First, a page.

Creating a Snapshot of the Arctic Region’s Issues and Opportunities in the Roentgen Room

by Participation Factory

Arctic communities are hard to reach in the most literal sense due to their geographic position and very specific climate. Therefore challenges faced by those communities are quite unique yet are more and more pressing as the role of the Arctics is rapidly changing nowadays. We at Participation Factory embarked on a journey aimed at understanding the most urgent needs and biggest opportunities of the Arctic Region as understood by their members themselves.

In 2022, Tomas Rakos attended the U.S. State Department TechCamp in Tromsø, Norway, as a trainer. There he connected with Ronny Ericsson and Viktor Lindahl. Together they have created a project “Icebreaker 2022-2023” which came into existence in the city of Kirkenes, Norway, thanks to the financial support of the Tech Camp Team. The main activities took place in November 2022 during ICE Festival at which our experts engaged the public in mapping the needs. Later on, this data was used to create a set of recommendations and suggestions for the next step in Kirkenes community.

The event took place in an old Kirkenes hospital, a future community space, an innovation lab, and a start-up accelerator Nothing Hill. There in an old Roentgen Room experts from Participation Factory set up their base: two small rooms were transformed into a brainstorming chamber for 15-minute power sessions with the public. During those sessions, small groups of participants were invited to answer the main four questions: 

  • What are the key issues faced by the Arctic community? 
  • What are the main opportunities in the Arctic Region? 
  • How can we support the local government or how can it improve? 
  • How can we prevent the brain drain and engage the youth better? 

The Roentgen Room was active through both days of the event and attracted around 11% of all the participants (34), the majority of which were from Kirkenes while others were from everywhere in the Arctic region from the Faroe Islands to Finland. However, despite this extensive geography of the region, the main challenges identified were similar: brain drain, poor transportation and connectivity, slow innovation, lack of opportunities for work, not enough skilled workforce, climate change, and feeling of isolation among others.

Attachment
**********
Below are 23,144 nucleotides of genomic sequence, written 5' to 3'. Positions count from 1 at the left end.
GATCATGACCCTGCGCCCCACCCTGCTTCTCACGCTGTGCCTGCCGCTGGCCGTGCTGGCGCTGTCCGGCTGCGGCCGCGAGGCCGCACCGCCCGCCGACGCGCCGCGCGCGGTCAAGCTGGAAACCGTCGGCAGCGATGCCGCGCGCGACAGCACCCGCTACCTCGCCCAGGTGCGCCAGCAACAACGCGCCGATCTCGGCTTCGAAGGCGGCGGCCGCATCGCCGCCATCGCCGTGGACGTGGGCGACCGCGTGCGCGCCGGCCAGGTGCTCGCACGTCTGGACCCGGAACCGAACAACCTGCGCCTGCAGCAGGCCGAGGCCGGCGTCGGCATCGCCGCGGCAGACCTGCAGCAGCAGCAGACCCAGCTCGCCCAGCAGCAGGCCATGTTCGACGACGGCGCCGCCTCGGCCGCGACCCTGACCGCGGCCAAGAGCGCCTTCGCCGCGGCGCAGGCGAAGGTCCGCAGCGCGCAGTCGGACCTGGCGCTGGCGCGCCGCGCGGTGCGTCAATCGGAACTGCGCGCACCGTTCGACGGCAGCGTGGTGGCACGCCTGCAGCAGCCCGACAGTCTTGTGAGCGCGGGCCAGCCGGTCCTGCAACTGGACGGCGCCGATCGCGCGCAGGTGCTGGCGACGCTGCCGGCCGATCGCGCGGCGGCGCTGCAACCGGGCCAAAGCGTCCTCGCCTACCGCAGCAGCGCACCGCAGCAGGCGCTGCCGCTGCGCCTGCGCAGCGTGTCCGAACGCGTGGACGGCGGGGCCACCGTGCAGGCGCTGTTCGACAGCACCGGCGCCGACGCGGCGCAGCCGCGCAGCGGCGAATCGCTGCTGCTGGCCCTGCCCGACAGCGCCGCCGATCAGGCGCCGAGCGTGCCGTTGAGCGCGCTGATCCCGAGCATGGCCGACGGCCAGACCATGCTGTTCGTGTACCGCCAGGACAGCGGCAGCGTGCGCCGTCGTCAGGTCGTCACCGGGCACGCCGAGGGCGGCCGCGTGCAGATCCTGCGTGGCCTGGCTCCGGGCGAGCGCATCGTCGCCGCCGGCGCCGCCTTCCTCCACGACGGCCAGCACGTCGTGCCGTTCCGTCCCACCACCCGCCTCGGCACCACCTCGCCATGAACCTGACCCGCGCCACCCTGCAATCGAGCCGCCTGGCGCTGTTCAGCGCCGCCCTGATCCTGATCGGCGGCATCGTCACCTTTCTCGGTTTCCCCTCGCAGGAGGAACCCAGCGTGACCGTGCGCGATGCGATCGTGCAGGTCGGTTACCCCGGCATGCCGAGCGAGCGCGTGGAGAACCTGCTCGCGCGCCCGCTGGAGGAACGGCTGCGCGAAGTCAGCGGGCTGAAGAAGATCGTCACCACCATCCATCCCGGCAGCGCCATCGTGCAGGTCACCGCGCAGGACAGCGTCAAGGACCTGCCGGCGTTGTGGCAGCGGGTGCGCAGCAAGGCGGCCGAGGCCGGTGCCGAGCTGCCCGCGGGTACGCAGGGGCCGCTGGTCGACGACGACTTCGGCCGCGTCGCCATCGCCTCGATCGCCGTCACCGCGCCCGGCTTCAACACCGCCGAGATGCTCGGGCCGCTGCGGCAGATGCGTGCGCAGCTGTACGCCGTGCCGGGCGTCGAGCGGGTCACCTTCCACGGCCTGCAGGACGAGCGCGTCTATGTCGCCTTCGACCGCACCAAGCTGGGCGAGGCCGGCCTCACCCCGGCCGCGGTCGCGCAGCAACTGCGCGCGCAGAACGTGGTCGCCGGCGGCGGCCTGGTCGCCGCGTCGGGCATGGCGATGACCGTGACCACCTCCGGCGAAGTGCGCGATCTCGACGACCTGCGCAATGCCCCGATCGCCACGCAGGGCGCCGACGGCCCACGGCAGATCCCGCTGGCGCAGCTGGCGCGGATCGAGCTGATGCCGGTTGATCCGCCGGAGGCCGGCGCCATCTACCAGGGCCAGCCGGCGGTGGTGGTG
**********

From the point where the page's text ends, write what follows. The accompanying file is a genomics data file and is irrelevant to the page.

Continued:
However, the participants also noted a wide range of opportunities ranging from unique nature and associated tourist and experimental agriculture opportunities and space for testing new ideas to a high quality of life and health due to various regional specificities including low levels of noise and light pollution. Among those opportunities, a strong focus was put on youth engagement in social and political life that echoed the suggested improvements in local governance. Other things were connected with the general increase in public participation, the use of technology, better communication, and more community-oriented and inclusive strategic planning. 

Overall, the experience showed real hunger and the need for public participation in the development of the new Arctic frontier as a large number of developmental projects are rushing in the region. It requires thorough preparation and capacity-building on the side of both the local governments that are currently equipped to handle complex citizen engagement projects and processes and the general public that has little to no experience of participation at best. In the worst cases, local indigenous groups have been actively barred from social and political life. Therefore any next steps towards effective utilization of participatory methods for planning, development, and reinvention of local communities should be accompanied by experts who have both general experience and knowledge in public participation and citizen engagement as well as a deep understanding of intricacies of the local context. 

The recommendations that came out of the “Icebreaker 2022-2023” project include starting off with a process of assessment of the levels of preparedness, creating a shared community and regional vision, introducing youth engagement, and gradually moving towards creating a participatory infrastructure to effectively processes any demands of the current regional needs and development.

Regardless of what the next steps of Kirkenes and the Arctic region will be, it is indisputable that this region is becoming increasingly important in our global development and that it faces higher levels of pressure to become more active in planning and acting for and with its local community members. So, right now the question is not whether participation is needed but how to do it in the most effective and sustainable manner.